Friday, October 31, 2008

Logging in OSGI Enterprise Applications, Part 5

This (fifth) part of my blog series "Logging in OSGI Enterprise Applications" will show you some important elements of configuring the logging framework LOGBack we use as SLF4J implementation:

I dont want to talk about the configuration of a logging framework itself - you should be familiar with this. If you're using LOGBack inside an OSGI Enterprise Application there are some special things to watch and problems to solve.

If we're logging in a non-OSGI Java Application we normaly want to know which class logs the event. Logging from an OSGI Enterprise Application its also important to know which bundle causes the LogEvent. Using OSGI LogServices you also have this information from BundleContext..

Its a good practice to name the Logger with the class name - normaly as static Logger defined in each class. This works with all logging frameworks like Log4J, Commons-Logging, java.util.logging or SLF4J.

Using SLF4J as Logging API you can also describe the source of the Log Event more detailed with:
  • MDC (Mapped Diagnostic Contexts)
  • Marker 

MDC is implemented by Log4J and LOGBack. MDC is great to store informations from a client user session: per ex. Username, IP etc. Its a Map and you're free to store what you like. To  access these informations in the Layout of an Appender is easy: 
The LOGBack User Manual chapter 7 (here) explains it in detail and gives you some examples.

Marker and Bundles

Marker are part of the SLF4J API and they mark (as the name says ;-) Log Messages. At the moment only LOGBack implements Marker.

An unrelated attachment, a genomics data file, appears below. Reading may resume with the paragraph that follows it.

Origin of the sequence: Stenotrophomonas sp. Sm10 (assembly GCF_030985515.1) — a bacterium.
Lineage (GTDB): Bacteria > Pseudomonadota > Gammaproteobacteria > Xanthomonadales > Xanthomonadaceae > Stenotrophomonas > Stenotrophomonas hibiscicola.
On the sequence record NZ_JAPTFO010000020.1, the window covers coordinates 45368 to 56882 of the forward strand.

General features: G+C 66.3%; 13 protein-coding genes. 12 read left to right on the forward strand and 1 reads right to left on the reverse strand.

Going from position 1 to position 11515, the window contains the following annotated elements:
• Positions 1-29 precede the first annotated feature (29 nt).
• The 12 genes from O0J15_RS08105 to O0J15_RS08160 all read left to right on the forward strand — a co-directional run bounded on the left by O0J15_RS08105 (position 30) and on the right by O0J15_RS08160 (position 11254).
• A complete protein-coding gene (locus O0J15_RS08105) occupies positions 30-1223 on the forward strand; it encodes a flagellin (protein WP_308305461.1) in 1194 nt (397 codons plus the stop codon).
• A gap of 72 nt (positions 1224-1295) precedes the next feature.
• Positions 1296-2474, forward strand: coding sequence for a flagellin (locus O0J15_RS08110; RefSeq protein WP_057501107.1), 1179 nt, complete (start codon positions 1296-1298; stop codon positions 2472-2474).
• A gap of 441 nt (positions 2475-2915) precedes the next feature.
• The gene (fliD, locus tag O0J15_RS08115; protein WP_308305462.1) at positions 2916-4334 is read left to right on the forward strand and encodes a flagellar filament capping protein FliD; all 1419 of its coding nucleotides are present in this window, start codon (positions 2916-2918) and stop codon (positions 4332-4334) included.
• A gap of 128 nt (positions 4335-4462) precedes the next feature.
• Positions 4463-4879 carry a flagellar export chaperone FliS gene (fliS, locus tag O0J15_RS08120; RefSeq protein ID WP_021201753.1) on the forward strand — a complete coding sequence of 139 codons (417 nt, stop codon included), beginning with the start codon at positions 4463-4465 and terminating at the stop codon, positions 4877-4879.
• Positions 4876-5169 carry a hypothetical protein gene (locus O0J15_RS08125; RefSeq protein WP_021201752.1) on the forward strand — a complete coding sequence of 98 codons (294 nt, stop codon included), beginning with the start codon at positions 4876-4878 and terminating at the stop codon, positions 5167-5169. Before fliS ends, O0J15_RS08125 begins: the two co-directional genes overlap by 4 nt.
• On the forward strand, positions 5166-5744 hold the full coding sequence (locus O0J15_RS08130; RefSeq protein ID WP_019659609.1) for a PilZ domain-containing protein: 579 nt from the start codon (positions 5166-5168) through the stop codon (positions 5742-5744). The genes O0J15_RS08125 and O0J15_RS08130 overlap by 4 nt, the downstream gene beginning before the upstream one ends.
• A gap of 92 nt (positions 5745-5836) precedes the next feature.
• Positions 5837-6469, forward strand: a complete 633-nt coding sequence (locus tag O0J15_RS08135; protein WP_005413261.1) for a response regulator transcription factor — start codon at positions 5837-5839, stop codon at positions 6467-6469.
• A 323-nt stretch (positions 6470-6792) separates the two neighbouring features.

From the MarkerFactory for a given String we always get the same Marker: 
    Marker marker = MarkerFactory.getMarker("MyMarker");

Marker can reference other Marker - so you can build an object graph of Marker:
    Marker special = MarkerFactory.getMarker("special");

In our OSGI Enterprise Application we're using Marker to log the Name of the bundle.

For each bundle we define once (per ex. in the Activator):

    private static final Logger logger = LoggerFactory.getLogger(MyActivator.class);
    public static final String ID = "";
    public static final Marker bundleMarker = createBundleMarker();
    private static final Marker createBundleMarker() {
        Marker bundleMarker = MarkerFactory.getMarker(ID);
return bundleMarker;

In all the other classes of a bundle we define:

    import static MyActivator.bundleMarker;
    private static final Logger logger = LoggerFactory.getLogger(Foo.class);

Then the logging statements are looking like:

    logger.debug(bundleMarker,"This is my {} message",xyz);

Remark: LOGBack replaces {} with xyz. toString(). More details later.

To get the marker in the logging - output we can simply use
    ... %marker ... 
in the Layout of an Appender. 

In our application we want to test if a Marker is a BundleMarker and then handle formatting the output different, per ex.: 
    ... - [] ...

To do this we have to extend ch.qos.logback.classic.pattern.ClassicConverter and overwrite the methode public String convert(LoggingEvent le).

In our LOGBack configuration (logback.xml or logback-test.xml) we have to insert a new ConversionRule:

then we can use it in the Layout of an Appender:
    ... %bundle ...
and we get as output
   ... - [] ...
or an empty String if the Marker is no BundleMarker.

Fragment Bundles